Some of the children who created anti-bullying posters through the City of Surrey’s MYzone Peer Mentorship program. (Submitted photo: Amber Stowe)

Surrey kids launch anti-bullying campaign ahead of Pink Shirt Day

Posters designed for social media

In the lead up to Pink Shirt Day, some Surrey children have created posters with anti-bullying messaging.

Through the City of Surrey MYzone Peer Mentorship program, kids aged eight to 12 created a campaign designed specifically for social media, said Jessica Danyk, youth engagement co-ordinator.

“They felt that they wanted to reach a broad base of people, so they felt the best way to do that was through social media. Their campaign is designed specifically for social media. It’s meant to be a digital campaign,” she said. “They drew the pictures themselves on paper, and then staff used a digital programming software to create the picture into a digital form.”

The peer mentorship program, Danyk said, is to “engage that age group in more leadership-based activities and get them involved in creating action projects for their community.” She said the project could be different depending on the group, but they can do “essentially whatever they want, what they feel passionate about” in their community.”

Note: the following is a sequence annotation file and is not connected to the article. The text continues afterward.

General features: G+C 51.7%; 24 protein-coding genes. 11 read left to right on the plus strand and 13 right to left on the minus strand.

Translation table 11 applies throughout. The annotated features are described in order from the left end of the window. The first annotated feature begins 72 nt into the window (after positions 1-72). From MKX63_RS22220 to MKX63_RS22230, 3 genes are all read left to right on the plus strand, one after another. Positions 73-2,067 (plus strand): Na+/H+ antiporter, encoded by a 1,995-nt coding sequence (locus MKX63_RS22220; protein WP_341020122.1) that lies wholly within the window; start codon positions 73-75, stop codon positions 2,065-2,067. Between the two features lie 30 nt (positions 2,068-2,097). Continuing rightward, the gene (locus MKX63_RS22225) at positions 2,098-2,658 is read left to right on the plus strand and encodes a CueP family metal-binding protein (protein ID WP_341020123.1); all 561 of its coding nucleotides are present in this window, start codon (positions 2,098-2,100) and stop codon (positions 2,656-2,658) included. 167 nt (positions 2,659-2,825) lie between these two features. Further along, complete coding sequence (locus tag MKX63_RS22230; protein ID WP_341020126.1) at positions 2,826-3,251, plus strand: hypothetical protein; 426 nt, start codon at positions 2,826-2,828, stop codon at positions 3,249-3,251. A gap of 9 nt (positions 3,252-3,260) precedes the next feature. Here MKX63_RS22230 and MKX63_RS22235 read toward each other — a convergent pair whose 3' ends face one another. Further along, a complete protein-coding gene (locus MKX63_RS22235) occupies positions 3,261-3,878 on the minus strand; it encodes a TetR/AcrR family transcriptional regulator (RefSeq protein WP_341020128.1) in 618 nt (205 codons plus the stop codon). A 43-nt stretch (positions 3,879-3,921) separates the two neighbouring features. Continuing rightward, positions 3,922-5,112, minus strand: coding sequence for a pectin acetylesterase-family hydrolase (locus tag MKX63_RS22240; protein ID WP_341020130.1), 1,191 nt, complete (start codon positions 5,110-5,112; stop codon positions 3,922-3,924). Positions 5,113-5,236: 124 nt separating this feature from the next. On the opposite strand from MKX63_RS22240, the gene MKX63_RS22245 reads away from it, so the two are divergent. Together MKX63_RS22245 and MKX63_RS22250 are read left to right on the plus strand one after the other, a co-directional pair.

“So this particular group felt passionate about bullying and most of the kids in the camp had either been bullied themselves or had a close friend that had been bullied before. There was a consensus amongst the group that this was something that they wanted to tackle together.”

Some of the posters showed kids getting bullied through social media, while others described what steps children could take to stand up against bullying.

Through the nine-week program, Danyk said, the children get to build relationships with a teenager from a local high school, who gets to co-lead the program with staff.

“That way, these young people develop relationships with their older youth peers that are going to go to the same high school as them. It is a really nice relationship piece. Those youth reported a lot of positive feelings just about those mentors and the relationships that they had formed throughout the process,” she said.

“Because in having this discussion, they were sharing quite deep things around how they had been bullied and so did the youth as well, so they really bonded on that and created a really safe space to support one another and some strong peer-to-peer relationships.”

The children in the program have spent the past nine weeks creating the posters to coincide with the annual Pink Shirt, or Anti-Bullying Day, on Feb. 26.

Pink Shirt Day started in 2007 in Nova Scotia after Grade 12 students David Shepherd, Travis Price and their friends saw a Grade 9 student being bullied for wearing a pink shirt.

In response, Shepherd and Price distributed pink shirts for other students to wear in solidarity.

This year’s focus is “lift each other up,” which is “a simple but powerful message encouraging us to look beyond our differences and celebrate the things that make us unique.”

According to Pink Shirt Day, one-in-five kids are affected by bullying.

One hundred per cent of the net proceeds are distributed to various organizations “that support children’s healthy self-esteem, both with peers and themselves.”



lauren.collins@surreynowleader.com

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